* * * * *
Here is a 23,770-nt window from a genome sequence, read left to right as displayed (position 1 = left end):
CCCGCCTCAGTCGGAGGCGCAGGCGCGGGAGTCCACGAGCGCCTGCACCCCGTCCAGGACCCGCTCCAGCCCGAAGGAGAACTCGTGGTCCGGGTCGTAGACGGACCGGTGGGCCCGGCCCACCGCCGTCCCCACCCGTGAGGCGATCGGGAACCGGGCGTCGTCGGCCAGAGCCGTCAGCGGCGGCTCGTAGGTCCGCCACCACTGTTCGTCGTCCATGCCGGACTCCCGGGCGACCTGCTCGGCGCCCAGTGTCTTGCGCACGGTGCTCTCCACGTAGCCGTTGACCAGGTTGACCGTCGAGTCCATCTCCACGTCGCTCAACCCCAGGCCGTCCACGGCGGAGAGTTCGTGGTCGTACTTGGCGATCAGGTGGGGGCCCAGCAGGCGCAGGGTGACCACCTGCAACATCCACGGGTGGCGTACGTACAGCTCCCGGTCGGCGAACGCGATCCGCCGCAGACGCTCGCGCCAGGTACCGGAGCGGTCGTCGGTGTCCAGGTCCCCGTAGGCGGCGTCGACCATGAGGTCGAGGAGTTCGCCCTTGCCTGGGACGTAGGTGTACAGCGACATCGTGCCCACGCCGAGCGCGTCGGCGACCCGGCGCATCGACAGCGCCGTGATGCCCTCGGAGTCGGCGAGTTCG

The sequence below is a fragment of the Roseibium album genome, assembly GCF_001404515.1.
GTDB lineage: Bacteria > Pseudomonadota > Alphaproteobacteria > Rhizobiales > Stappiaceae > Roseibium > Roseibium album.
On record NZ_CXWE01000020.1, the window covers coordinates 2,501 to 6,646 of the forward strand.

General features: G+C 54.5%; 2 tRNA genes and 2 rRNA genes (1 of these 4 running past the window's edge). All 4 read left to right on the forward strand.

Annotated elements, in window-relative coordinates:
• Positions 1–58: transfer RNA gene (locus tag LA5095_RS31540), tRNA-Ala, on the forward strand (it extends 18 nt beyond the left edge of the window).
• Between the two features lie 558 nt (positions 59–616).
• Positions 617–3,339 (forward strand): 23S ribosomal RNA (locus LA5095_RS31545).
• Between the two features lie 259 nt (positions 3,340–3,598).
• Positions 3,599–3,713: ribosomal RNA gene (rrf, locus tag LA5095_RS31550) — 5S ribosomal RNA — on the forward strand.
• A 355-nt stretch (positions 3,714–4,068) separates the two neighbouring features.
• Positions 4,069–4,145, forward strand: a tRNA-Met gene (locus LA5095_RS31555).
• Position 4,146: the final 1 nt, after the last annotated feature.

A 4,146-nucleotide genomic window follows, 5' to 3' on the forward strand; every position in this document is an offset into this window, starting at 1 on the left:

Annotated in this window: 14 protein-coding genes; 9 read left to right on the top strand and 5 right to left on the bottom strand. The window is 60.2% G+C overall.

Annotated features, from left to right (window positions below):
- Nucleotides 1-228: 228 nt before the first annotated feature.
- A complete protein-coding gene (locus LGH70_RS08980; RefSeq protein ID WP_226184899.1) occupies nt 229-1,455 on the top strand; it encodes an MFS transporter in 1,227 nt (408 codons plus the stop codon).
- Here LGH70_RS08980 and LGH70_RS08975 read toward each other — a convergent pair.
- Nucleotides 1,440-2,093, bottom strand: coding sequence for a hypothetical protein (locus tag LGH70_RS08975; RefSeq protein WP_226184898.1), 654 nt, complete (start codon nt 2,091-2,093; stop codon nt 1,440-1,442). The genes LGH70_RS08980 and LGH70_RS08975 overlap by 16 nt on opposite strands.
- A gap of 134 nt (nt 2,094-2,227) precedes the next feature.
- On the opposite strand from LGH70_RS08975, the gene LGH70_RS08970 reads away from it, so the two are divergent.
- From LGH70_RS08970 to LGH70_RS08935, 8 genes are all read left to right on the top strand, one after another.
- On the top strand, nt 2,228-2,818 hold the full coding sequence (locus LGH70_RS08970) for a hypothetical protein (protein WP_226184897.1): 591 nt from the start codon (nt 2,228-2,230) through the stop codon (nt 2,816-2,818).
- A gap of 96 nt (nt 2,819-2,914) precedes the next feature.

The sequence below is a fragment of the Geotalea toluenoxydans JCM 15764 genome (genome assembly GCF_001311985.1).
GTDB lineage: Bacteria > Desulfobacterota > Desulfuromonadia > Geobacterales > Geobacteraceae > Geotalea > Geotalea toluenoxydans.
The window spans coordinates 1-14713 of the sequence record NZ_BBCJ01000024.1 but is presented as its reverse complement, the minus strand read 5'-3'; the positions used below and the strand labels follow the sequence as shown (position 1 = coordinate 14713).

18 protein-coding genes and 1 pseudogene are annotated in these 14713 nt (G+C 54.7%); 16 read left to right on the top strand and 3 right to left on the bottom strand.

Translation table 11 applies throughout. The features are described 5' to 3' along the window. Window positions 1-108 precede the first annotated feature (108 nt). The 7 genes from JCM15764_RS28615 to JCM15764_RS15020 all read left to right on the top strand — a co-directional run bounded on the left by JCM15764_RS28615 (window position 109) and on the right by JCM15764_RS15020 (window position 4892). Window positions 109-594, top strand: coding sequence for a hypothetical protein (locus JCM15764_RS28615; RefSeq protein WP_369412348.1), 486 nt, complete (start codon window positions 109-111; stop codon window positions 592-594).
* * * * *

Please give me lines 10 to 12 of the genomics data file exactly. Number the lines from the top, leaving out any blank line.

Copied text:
• Positions 617–3,339 (forward strand): 23S ribosomal RNA (locus LA5095_RS31545).
• Between the two features lie 259 nt (positions 3,340–3,598).
• Positions 3,599–3,713: ribosomal RNA gene (rrf, locus tag LA5095_RS31550) — 5S ribosomal RNA — on the forward strand.